For sale an early nineteenth century Scottish mahogany stick barometer with ebony banding by Gardners of Glasgow.
This seldom encountered style is of a similar design to Gardner barometers illustrated in Edwin Banfield’s publication, Stick or Cistern Tube Barometers” (Pages 103 to 107), they are described as follows:
“Scottish barometer makers continued to produce barometers in distinctive cases in the Nineteenth Century, and Fig 137 shows an example of the type of barometer produced in Scotland during the first quarter of the century. A similar barometer was made by Gardner’s, Glasgow in 1822 and is illustrated in Fig 138 (very close to the one advertised here). The satinwood veneer gives the effect of crossbanding between the moulded edges of the case”.
As described by Banfield, this example has the same traits although it is completed in mahogany with ebony banding and cistern cover. This crossbanding style was certainly a more expensive way of consuming prized veneers and shows the quality that the Gardner business lavished on its instruments. The barometer is completed at the top with a domed topped and silvered scale plate and hand sliding vernier. It is engraved, “Gardners – Glasgow” at the top.
With its distinctive style and slimmer proportions this example is ideal for a small wall space or for a collector desiring something slightly different to the norm and with a distinctive history leading back to the workshops of James Watt.
The Gardner Company traces its roots back to Glasgow University and with the famous Scottish figure of James Watt, steam engine engineer and inventor. Watt after undertaking his apprenticeship, set up business in 1757 at Glasgow University and provided instruments to the institution. John Gardner (1734-1822) in turn served his apprenticeship under Watt and became his Senior Journeyman by 1769 and the business was largely operated by Gardner by the early 1770s owing to Watt’s surveying activities. The death of Watt’s wife in 1773 precipitated his move away from Glasgow to Birmingham and by 1773, Gardner is known to have been trading under his own account by this point.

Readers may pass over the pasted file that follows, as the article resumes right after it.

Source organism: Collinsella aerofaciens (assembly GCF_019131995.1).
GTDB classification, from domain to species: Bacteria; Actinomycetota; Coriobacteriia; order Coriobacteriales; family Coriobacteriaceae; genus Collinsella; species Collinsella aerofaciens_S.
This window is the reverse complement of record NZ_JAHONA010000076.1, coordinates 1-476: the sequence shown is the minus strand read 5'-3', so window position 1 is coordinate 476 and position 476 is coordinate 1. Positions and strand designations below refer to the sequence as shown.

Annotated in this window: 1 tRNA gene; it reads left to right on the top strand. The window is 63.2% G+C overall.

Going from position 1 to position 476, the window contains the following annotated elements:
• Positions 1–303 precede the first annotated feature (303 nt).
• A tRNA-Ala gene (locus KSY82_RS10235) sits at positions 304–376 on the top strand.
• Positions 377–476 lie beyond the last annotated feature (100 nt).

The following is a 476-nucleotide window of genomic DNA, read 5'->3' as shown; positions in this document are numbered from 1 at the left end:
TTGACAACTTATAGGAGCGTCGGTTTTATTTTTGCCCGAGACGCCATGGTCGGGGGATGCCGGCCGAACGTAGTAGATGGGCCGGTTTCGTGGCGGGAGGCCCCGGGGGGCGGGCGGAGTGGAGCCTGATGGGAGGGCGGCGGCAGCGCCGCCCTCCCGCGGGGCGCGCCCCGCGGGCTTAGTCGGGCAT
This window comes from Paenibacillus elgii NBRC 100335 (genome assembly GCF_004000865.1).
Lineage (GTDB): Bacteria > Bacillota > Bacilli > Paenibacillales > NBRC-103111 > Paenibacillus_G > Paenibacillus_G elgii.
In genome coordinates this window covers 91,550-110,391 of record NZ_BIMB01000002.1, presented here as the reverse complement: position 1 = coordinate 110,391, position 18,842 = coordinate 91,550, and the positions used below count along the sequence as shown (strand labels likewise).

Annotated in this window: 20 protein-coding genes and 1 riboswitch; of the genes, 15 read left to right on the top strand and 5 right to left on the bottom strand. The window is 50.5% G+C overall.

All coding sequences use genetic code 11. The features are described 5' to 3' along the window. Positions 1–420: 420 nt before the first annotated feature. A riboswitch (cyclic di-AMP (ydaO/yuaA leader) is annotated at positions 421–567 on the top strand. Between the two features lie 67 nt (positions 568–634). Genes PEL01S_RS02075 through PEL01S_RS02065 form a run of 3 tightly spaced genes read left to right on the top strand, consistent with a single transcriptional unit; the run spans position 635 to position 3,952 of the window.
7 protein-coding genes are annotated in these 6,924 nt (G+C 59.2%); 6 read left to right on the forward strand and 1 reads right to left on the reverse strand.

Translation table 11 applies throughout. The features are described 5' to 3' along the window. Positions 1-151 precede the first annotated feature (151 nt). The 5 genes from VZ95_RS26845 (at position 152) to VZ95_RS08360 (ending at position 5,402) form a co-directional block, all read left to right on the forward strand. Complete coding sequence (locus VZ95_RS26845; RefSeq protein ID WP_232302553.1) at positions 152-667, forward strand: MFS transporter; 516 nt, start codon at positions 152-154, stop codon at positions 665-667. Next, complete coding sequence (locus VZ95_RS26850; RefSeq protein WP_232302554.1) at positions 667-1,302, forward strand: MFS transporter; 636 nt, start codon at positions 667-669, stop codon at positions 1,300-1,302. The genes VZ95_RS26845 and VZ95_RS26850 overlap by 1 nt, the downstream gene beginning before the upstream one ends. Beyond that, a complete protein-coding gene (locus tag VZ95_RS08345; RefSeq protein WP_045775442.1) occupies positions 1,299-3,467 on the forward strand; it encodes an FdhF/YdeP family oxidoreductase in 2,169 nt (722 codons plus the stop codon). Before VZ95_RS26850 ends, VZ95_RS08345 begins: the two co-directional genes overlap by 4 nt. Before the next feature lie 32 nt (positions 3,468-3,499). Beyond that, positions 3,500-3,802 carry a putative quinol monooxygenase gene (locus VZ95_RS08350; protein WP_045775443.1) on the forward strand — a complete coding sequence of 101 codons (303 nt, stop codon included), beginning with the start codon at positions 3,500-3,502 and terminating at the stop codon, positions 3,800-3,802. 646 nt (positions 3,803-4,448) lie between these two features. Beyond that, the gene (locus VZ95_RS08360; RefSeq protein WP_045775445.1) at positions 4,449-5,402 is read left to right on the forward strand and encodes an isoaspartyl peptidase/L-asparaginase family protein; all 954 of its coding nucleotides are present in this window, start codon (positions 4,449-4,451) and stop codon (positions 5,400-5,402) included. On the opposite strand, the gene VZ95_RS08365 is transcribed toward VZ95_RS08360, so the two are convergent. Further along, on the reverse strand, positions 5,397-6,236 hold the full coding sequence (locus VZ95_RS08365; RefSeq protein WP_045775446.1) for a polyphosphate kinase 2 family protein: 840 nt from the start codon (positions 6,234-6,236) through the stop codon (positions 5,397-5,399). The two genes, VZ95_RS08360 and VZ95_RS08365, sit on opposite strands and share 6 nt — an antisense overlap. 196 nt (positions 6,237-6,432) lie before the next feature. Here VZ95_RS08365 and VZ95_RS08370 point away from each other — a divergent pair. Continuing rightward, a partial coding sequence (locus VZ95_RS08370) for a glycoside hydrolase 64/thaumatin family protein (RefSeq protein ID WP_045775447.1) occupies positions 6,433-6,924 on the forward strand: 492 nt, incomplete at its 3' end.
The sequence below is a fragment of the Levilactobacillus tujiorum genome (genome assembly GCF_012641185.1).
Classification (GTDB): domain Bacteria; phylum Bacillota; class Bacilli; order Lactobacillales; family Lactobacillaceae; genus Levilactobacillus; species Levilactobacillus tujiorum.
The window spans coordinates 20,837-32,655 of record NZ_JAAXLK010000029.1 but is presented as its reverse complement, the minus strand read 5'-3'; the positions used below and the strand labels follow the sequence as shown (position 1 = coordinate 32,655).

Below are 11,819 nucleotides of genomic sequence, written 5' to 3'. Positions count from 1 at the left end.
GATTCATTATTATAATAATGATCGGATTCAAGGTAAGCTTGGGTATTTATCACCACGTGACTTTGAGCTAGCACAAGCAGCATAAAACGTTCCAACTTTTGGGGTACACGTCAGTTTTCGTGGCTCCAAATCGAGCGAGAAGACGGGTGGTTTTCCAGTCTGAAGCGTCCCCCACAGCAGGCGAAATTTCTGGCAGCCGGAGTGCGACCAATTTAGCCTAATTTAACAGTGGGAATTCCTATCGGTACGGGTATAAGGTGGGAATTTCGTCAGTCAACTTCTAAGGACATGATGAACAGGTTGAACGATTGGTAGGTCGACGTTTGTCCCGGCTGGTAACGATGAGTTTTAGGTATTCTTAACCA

It must also be presumed that Gardner himself must have learnt surveying skills through Watt’s guidance as he was appointed in 1789 as assistant to James Barry, Glasgow land surveyor and succeeded him to this post following Barrie’s death in 1792. It is likely that a partnership with James Laurie coincided with Gardner’s increasing workload and the departure of his previous partner James Sym. Little is known of James Laurie as he seems not to have worked as an independent scientific instrument maker but during the six years of their partnership they advertised a wide range of products.
In 1799, Gardner entered into a new partnership with his son John Gardner and the company was renamed to J&J Gardner. In 1818 the son John Gardner died in the middle of bankruptcy proceedings for the company and amongst the creditors were Thomas Jones of Charing Cross, which perhaps gives a flavour of the circles within which they were trading at the time. It did however manage to continue trading and by the time of John Gardner senior’s death in 1822 there existed a partnership named, Gardner, Jamieson & Co.
The family dynasty did not disappear upon his death, it was initially continued by his wife Margaret and his younger son but finally became Gardner & Co and under that title remained in business until circa 1920.
It is of further interest to note that bankruptcy proceedings dogged the family after John Gardner’s death and in 1832 one of the creditors is listed as Laurie & Hamilton, Glasgow Merchants. Perhaps a common Scottish surname but could it have been the same Laurie from the earlier partnership. Further research may well bring that question to conclusion.
A fine example of its type, probably dating to the 1820’s following John Gardner Senior’s death and prior to the formation of Gardner & Co.